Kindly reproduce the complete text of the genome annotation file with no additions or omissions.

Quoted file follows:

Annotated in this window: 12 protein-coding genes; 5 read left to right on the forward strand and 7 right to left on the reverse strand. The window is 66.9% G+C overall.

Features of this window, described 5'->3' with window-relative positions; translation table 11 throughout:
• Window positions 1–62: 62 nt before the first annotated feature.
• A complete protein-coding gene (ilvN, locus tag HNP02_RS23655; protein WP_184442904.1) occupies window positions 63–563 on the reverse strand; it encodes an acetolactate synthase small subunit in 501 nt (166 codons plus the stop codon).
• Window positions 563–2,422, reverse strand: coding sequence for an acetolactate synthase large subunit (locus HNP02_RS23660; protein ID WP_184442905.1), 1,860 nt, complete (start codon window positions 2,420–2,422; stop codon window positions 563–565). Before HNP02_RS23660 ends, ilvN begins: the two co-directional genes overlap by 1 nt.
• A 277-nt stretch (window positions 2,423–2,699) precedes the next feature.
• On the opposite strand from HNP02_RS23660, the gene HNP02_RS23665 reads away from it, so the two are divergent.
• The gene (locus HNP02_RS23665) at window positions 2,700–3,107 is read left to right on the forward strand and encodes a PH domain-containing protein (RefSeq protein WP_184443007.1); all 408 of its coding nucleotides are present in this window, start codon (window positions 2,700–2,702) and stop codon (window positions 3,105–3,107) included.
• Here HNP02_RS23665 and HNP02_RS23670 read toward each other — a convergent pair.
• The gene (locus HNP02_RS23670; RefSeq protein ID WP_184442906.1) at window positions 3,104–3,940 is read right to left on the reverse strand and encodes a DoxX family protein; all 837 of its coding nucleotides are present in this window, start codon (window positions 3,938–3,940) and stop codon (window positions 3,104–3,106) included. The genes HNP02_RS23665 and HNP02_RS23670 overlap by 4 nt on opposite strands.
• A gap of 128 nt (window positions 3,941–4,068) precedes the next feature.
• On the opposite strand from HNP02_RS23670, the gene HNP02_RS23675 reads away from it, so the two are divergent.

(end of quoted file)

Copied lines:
Annotated in this window: 12 protein-coding genes; 5 read left to right on the forward strand and 7 right to left on the reverse strand. The window is 66.9% G+C overall.

Features of this window, described 5'->3' with window-relative positions; translation table 11 throughout:
• Window positions 1–62: 62 nt before the first annotated feature.
• A complete protein-coding gene (ilvN, locus tag HNP02_RS23655; protein WP_184442904.1) occupies window positions 63–563 on the reverse strand; it encodes an acetolactate synthase small subunit in 501 nt (166 codons plus the stop codon).
• Window positions 563–2,422, reverse strand: coding sequence for an acetolactate synthase large subunit (locus HNP02_RS23660; protein ID WP_184442905.1), 1,860 nt, complete (start codon window positions 2,420–2,422; stop codon window positions 563–565). Before HNP02_RS23660 ends, ilvN begins: the two co-directional genes overlap by 1 nt.
• A 277-nt stretch (window positions 2,423–2,699) precedes the next feature.
• On the opposite strand from HNP02_RS23660, the gene HNP02_RS23665 reads away from it, so the two are divergent.
• The gene (locus HNP02_RS23665) at window positions 2,700–3,107 is read left to right on the forward strand and encodes a PH domain-containing protein (RefSeq protein WP_184443007.1); all 408 of its coding nucleotides are present in this window, start codon (window positions 2,700–2,702) and stop codon (window positions 3,105–3,107) included.
• Here HNP02_RS23665 and HNP02_RS23670 read toward each other — a convergent pair.
• The gene (locus HNP02_RS23670; RefSeq protein ID WP_184442906.1) at window positions 3,104–3,940 is read right to left on the reverse strand and encodes a DoxX family protein; all 837 of its coding nucleotides are present in this window, start codon (window positions 3,938–3,940) and stop codon (window positions 3,104–3,106) included. The genes HNP02_RS23665 and HNP02_RS23670 overlap by 4 nt on opposite strands.
• A gap of 128 nt (window positions 3,941–4,068) precedes the next feature.
• On the opposite strand from HNP02_RS23670, the gene HNP02_RS23675 reads away from it, so the two are divergent.